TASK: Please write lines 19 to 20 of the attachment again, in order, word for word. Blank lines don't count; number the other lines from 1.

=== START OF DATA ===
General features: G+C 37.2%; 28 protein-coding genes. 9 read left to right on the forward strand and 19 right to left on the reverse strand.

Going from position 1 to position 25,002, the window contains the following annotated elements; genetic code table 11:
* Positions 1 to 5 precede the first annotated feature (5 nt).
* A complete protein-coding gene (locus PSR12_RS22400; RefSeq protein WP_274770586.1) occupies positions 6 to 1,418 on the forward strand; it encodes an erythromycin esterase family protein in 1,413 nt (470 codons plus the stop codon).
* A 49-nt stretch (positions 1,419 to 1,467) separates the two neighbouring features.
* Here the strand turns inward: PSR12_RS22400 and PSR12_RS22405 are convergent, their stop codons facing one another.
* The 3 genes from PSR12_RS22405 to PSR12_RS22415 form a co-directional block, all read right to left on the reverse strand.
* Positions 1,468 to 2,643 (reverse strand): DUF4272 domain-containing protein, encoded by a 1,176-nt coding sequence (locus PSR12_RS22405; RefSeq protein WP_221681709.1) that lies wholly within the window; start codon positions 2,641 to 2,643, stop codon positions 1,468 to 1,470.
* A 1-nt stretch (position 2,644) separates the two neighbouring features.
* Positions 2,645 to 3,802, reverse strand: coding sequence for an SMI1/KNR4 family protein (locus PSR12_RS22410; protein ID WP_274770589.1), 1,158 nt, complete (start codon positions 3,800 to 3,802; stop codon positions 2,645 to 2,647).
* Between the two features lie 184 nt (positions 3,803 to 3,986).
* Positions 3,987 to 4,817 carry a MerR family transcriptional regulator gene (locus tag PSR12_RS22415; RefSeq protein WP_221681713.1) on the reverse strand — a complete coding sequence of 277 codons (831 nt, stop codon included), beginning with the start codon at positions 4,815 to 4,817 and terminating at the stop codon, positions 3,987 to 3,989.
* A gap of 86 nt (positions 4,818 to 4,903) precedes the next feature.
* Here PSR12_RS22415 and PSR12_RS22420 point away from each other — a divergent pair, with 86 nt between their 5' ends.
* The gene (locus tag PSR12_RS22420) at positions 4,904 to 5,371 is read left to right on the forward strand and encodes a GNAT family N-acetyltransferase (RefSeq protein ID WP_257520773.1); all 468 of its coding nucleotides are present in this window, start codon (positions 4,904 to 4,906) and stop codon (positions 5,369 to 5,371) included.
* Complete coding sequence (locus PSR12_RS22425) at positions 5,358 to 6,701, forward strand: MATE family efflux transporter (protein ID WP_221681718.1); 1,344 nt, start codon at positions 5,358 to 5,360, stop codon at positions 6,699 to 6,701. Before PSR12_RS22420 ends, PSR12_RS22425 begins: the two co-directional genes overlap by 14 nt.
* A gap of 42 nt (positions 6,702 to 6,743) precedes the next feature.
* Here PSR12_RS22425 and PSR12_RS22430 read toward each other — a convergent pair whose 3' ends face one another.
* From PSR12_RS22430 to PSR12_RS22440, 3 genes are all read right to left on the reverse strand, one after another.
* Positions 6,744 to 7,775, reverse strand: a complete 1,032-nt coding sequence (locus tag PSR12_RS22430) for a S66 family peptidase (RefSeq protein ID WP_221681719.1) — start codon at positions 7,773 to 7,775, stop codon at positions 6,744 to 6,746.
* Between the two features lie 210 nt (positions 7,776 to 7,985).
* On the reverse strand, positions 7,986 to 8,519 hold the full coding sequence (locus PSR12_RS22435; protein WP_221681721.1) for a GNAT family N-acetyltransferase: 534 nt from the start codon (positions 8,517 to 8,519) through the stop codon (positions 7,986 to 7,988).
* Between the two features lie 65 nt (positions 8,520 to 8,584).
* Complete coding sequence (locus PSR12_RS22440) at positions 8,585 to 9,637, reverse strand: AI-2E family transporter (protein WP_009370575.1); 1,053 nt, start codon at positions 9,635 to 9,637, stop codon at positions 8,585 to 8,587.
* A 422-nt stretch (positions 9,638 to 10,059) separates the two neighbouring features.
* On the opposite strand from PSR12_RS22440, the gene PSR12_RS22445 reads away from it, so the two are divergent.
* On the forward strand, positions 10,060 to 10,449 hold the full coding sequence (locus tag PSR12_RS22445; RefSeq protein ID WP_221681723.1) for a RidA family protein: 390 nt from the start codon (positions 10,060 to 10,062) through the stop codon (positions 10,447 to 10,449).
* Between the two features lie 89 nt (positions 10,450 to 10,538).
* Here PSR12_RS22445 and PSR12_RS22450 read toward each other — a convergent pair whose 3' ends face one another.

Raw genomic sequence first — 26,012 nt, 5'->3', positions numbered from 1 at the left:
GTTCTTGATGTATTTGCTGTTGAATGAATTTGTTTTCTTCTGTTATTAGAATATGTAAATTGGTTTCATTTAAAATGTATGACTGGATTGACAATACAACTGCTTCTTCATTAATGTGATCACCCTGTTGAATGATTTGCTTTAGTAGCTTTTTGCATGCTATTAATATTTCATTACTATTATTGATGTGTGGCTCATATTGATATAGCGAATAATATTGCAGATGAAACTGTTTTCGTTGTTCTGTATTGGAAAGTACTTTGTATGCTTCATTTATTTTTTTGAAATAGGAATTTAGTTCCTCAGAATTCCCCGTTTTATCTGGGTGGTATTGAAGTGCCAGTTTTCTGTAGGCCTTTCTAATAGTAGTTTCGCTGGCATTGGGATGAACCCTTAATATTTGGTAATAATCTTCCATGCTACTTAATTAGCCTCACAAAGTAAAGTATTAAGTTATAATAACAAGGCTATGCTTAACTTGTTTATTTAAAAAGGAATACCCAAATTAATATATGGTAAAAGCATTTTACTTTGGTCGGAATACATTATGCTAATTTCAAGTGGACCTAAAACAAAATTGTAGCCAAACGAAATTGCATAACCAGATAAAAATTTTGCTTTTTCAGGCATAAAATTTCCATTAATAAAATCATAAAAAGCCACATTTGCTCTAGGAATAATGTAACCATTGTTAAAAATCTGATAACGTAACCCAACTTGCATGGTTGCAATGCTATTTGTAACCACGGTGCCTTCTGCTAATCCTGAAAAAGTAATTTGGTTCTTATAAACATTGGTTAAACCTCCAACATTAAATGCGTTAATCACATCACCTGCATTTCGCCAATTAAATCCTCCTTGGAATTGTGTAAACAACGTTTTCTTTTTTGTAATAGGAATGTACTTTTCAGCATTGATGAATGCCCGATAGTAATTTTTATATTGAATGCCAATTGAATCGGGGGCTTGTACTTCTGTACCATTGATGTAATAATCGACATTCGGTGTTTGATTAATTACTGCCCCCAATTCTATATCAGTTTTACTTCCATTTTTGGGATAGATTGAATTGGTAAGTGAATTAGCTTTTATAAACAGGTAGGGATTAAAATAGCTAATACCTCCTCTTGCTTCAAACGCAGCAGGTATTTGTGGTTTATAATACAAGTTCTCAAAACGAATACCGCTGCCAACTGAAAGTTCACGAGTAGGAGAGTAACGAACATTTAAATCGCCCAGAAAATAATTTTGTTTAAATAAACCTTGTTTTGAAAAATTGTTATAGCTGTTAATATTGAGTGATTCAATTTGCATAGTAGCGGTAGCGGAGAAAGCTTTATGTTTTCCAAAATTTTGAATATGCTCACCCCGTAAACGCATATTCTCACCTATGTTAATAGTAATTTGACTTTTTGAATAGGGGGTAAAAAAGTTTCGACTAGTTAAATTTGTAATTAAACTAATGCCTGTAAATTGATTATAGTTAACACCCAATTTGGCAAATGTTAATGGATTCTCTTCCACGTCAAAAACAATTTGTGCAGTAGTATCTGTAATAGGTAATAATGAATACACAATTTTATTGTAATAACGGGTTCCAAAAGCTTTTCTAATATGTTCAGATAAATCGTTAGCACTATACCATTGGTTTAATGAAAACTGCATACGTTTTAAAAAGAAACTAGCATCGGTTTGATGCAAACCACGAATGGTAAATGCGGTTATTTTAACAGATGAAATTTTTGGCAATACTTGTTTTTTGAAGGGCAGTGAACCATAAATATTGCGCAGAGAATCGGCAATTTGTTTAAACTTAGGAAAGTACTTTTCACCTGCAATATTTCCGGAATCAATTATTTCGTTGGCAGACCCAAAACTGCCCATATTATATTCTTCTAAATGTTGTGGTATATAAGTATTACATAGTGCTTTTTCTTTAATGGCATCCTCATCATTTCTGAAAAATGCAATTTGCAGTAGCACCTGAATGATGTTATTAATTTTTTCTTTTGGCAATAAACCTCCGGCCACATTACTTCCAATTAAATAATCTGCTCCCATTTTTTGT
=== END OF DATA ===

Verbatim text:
* From PSR12_RS22430 to PSR12_RS22440, 3 genes are all read right to left on the reverse strand, one after another.
* Positions 6,744 to 7,775, reverse strand: a complete 1,032-nt coding sequence (locus tag PSR12_RS22430) for a S66 family peptidase (RefSeq protein ID WP_221681719.1) — start codon at positions 7,773 to 7,775, stop codon at positions 6,744 to 6,746.